It is as well staged as any Eugene O’Neill play. From the point where Stephen Harper enters stage left in Edmonton to bemoan that ‘foreign money’ is holding up the latest effort to move Athabasca tar sands oil to the West Coast, you recognize it as a tragedy in the making. The Greek chorus of news media commiserate appropriately as Mr. Harper tells them that ‘foreign money is trying to hijack public hearings on the Northern Gateway pipeline.’
But Canada’s Prime Minister is on the job. He assures the media that supertankers will soon be carting off that high-sulphur crude to world markets where it will be refined to power other countries economies. Mr. Harper’s Treasurer Jim Flaherty had already assured Canadians that the Chinese do not mind the high-sulphur stuff and the new supertanker port on the B.C. coast will be ready to supply them.
Enter the environmentalists, fresh from their success in holding up the XL Pipeline to the oil ports on the Texas coast. With their Hollywood spokespersons, the environmentalists have already won a victory in B.C. in that there are so many people opposed to the pipeline that the environmental report required by the provincial authorities will not be ready until 2013.
The theatrical tragedy continues to write itself. Those staunch environmentalists at Pierre Péladeau’s Sun Media have already commissioned their own survey that shows that a majority of B.C. residents are in favour of shipping the tar sands heavy crude from Canada. The only surprise in the survey is the curiosity as to where the researchers found people who actually understood the issues involved. One thing for sure is that the B.C. Indian tribes whose lands the pipeline will traverse are not on side.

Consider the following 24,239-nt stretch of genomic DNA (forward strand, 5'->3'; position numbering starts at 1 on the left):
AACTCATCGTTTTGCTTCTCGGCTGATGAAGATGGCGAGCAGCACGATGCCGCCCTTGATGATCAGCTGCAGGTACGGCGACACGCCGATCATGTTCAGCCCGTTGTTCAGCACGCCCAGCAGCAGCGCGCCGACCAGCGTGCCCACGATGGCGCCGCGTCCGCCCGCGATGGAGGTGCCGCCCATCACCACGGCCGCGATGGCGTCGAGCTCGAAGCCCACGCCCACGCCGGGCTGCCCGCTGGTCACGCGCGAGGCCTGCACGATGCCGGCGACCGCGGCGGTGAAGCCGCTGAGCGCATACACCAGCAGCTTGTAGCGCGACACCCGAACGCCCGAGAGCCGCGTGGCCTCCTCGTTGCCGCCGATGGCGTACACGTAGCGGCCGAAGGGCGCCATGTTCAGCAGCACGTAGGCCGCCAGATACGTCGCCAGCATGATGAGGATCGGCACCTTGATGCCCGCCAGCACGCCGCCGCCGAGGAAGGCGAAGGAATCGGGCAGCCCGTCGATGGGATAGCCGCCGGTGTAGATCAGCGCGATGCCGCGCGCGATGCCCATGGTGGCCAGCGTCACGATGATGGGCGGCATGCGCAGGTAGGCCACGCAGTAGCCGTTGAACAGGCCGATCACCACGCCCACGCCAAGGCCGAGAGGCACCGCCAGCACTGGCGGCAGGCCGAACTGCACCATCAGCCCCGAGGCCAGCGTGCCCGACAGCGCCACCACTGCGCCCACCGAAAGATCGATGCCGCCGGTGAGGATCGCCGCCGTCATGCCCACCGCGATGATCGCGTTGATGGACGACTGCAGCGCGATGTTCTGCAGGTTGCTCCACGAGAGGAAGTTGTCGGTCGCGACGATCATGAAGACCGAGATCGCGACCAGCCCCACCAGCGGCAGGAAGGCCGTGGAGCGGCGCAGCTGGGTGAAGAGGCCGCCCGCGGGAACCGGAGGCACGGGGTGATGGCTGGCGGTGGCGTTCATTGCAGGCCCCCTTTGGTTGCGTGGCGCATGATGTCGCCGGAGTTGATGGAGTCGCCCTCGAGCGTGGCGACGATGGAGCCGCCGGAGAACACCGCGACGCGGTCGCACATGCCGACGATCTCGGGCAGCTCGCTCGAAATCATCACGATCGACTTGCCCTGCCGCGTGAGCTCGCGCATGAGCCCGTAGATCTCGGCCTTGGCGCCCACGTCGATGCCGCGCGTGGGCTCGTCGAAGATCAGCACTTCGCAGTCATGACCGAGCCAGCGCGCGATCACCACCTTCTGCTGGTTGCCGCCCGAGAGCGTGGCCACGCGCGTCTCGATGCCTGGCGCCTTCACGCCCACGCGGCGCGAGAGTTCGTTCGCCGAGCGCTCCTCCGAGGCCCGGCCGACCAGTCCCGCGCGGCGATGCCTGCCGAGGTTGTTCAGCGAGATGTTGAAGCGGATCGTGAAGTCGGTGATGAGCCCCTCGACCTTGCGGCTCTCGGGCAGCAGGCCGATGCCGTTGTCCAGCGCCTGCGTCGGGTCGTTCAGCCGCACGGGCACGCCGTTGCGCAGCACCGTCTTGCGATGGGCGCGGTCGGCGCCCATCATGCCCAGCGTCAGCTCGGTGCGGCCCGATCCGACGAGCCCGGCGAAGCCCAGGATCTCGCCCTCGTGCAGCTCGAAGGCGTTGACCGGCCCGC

The Northern Gateway pipeline across the Rocky Mountains is expected to cost at least $5.5 billion and it is believed that it might create maybe 50 new jobs in B.C. (This figure is being disputed.) The Americans investing in Calgary-based Enbridge will certainly make lots of money from the pipeline but it is not clear how B.C. will benefit or how it could handle an oil spill on its northern coast.
But Mr. Harper assures us that the federal government will take a closer look at how it can speed up regulatory processes such as this one. He says it is a big boost for the Canadian economy. Elizabeth May, a B.C. Member of Parliament these days as well as Green Party leader, said, and we quote, “to denigrate it (the environmental protest) by saying it’s somehow a foreign plot to sandbag the process, that’s ridiculous.”
But then Mr. Harper might believe that Ms. May is out to get him also.
Copyright 2012 © Peter Lowry
Complaints, comments, criticisms and compliments can be sent to [email protected]